At a conference in London last week on the role of the CIO in innovation, William Kendall, the former CEO of Green and Black’s, said that innovation is not about brilliant ideas. “It’s about taking everyday ideas and making them happen.”
He was speaking to a “leadership summit” of nearly 300 delegates, many of them CIOs, at the Royal Garden Hotel, Kensington. It was organised by technology recruitment specialists La Fosse Associates.
“What is innovation and creativity?” Kendall asked. “We talk about it a lot but I think there’s a lot of uncertainty about it. Why is there so little of it in most organisations?
“ I heard Maurice Saatchi celebrating an anniversary of his organisation. He was asked about the legacy of Saatchi and he said it was a few people who dared to believe they could change the world. I think that’s a lovely idea but it’s rather elitist to me that only a few people dared to think this.
“In so many organisations I come across innovation teams. You wonder why innovation is not driven throughout the organisation. Why do you need innovation teams? So often in those organisations even the innovation teams don’t seem to be innovating to me.
“This is so odd. The majority of people bring about significant change in their everyday lives. We go home and change our utility suppliers, repaint the bathroom, deal with family crisis, organise a huge social event, make massive capex decisions involving several times our annual revenue like buying a new house.
"We do all this very rationally and without endless layers of bureaucracy which so many organisations seem to require before any decision is made, or more often than not, is not made.
“Why is this? Why don’t these same people who are making these monumental decisions - that’s you by the way - make these happen in their workplace?
Provide framework for innovation to flourish
“I don’t have all the answers but I guess it’s because the leadership teams don’t provide the right framework to enable this to happen.
“I fear it’s because, as organisations grow, the desire to control and avoid the risk of failure takes over from the need to be creative to survive. Creativity everyday is vital. It’s our lifeblood.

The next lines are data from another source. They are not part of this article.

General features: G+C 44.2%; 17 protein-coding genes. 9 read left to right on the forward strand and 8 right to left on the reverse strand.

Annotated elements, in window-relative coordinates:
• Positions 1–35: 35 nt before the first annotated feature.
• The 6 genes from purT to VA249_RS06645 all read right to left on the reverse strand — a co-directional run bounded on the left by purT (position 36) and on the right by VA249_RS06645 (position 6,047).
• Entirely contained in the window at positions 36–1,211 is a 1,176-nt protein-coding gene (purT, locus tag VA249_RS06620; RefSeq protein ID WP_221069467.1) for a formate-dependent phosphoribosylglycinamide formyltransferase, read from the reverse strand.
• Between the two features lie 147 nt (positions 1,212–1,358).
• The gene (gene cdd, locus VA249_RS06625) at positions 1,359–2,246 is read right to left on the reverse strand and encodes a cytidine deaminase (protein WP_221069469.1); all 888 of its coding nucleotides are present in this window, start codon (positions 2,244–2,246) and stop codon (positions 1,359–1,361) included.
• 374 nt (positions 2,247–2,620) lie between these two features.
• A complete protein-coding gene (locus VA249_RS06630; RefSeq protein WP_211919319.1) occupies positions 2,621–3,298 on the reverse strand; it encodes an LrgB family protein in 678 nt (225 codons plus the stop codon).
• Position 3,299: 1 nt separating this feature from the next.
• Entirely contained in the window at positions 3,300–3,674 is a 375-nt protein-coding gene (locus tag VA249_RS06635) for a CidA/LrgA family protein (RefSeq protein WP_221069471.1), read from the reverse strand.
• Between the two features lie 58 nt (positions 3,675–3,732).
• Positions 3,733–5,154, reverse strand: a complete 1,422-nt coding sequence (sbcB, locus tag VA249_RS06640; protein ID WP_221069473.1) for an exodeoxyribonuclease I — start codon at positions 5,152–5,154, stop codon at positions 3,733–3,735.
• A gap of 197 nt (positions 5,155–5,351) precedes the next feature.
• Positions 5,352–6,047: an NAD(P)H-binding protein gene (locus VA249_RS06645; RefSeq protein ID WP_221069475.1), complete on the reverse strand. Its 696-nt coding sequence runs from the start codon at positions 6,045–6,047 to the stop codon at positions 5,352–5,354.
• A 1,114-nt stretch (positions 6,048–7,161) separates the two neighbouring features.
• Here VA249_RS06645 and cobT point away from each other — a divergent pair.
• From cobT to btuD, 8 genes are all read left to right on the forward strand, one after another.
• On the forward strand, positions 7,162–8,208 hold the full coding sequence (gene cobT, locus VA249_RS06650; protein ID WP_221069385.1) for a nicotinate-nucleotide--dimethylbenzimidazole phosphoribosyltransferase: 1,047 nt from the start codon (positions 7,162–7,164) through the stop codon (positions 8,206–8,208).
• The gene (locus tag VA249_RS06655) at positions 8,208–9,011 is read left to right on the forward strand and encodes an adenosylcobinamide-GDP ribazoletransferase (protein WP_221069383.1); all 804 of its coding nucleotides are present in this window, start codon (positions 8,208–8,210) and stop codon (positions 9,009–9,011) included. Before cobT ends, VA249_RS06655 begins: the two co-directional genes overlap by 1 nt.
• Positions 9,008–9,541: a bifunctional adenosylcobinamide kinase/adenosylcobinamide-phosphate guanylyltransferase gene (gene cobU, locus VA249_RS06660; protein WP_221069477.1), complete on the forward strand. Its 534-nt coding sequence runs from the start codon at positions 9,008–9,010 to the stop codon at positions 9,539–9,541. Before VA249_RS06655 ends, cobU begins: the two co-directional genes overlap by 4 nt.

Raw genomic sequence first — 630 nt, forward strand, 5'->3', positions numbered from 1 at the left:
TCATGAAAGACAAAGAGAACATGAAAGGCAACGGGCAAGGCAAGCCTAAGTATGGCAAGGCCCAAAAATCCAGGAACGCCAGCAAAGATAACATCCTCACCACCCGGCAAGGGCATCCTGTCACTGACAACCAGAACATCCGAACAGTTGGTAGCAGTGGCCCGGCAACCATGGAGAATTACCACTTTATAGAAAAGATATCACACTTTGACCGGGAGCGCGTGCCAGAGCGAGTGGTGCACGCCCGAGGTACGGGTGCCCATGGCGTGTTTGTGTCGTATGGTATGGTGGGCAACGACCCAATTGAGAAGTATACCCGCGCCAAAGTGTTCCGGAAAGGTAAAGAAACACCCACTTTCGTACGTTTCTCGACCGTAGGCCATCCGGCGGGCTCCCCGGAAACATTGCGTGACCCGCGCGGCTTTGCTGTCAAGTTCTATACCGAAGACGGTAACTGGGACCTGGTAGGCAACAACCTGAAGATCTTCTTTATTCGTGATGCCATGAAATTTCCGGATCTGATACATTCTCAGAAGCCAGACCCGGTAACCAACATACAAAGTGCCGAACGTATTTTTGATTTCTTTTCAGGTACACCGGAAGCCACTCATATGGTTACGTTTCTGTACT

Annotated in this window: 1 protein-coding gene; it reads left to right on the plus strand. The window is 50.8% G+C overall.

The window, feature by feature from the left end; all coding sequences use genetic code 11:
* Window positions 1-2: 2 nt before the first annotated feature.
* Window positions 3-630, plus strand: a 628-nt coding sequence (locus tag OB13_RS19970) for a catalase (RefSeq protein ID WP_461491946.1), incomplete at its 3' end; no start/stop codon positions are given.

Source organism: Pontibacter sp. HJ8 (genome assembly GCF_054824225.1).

“If you do nothing, the organisation ultimately is overcome by a massive failure. It becomes bureaucratic, sclerotic, and death follows. We have a responsibility to challenge the inevitability of this process.
“Do you believe we can change things in life? Or are you one of those people who think your actions are irrelevant?
Do you switch off the lights?
“Are you one of those people who switches off the lights, or do you not bother anymore because you know nobody else is going to? I do switch off the lights but I have always believed I can make a difference as an individual...”
Why I hit my boss
Kendall revealed that he once hit his boss, at a time when he was junior investment banker.
“I wasn’t expected to fix things. I saw things going wrong but there was no process for me to get involved.
“One of my last efforts in my banking career was when I had planned a trip to Scandinavia to do what I thought was a very innovative fact-finding tour for clients who’d already asked me to do it.
“I was told by my boss that I couldn’t do it and so I hit him. I’m not recommending this as a strategy. But I hit him out of sheer frustration. By the way I have not hit somebody since and I haven’t hit anybody before. I hit this guy and I am appalled by it and amazingly I didn’t lose my job.
“I also made the mistake - I was an investment banker - of hitting him in the middle of a trading floor. So it was not a discrete activity. And of course there was a huge cheer from the traders.
“I did it out of sheer frustration because I knew I was doing something right for the business but because it hadn’t been endorsed by layers of bureaucracy I was prevented from doing it.
“As a consequence of this I realised I was unemployable. I needed somewhere where I just go and get on with it.”
Green and Black's still thriving
Kendall went on to run The New Covent Garden Soup Company for nine years, then discovered an embryonic chocolate brand, Green & Black’s. With his team he turned it into an international brand and became the company’s CEO.
Kendall says Green and Black’s was the first fair-trade product in the UK. He and his team built a sustainable cocoa industry in the impoverished south Belize which he says has “really made a difference”.
“We sold it five years ago. Everybody predicted a quality collapse when Cadbury’s bought the business but in fact they have been utterly devoted to the brand’s quality and its ethics.
“What has been much more difficult has been maintaining the entrepreneurial quality and attitude of the business. It has been a real challenge. Why it has been very difficult is that we have lost ownership of the business.
“Everybody at Green and Black’s believed that they were owners in the business. Most of them in fact were shareholders. Taking away that ownership and that responsibility produced a massive shock
“Green and Black’s is still thriving. Its products are fantastic still. It’s still changing peoples’ lives but as I observe it now it has perhaps become rather middle-aged and corpulent and not fleet as foot as it was five years ago. That is a challenge.”
CIOs must believe they can make a difference
He urged CIOs not to turn their backs on fixing business problems within their organisations.
“Do you have great ideas, and can you develop them within the organisation? Or if you had a really great idea would you run and do it outside? If you are like that I’d say there is something wrong with you. It’s your responsibility to fix it within your organisation.”
Kendall continues to advise Green and Black’s. He read law at Cambridge and has an MBA from the INSEAD business school.
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Cadbury gobbles up Green and Black's - BBC online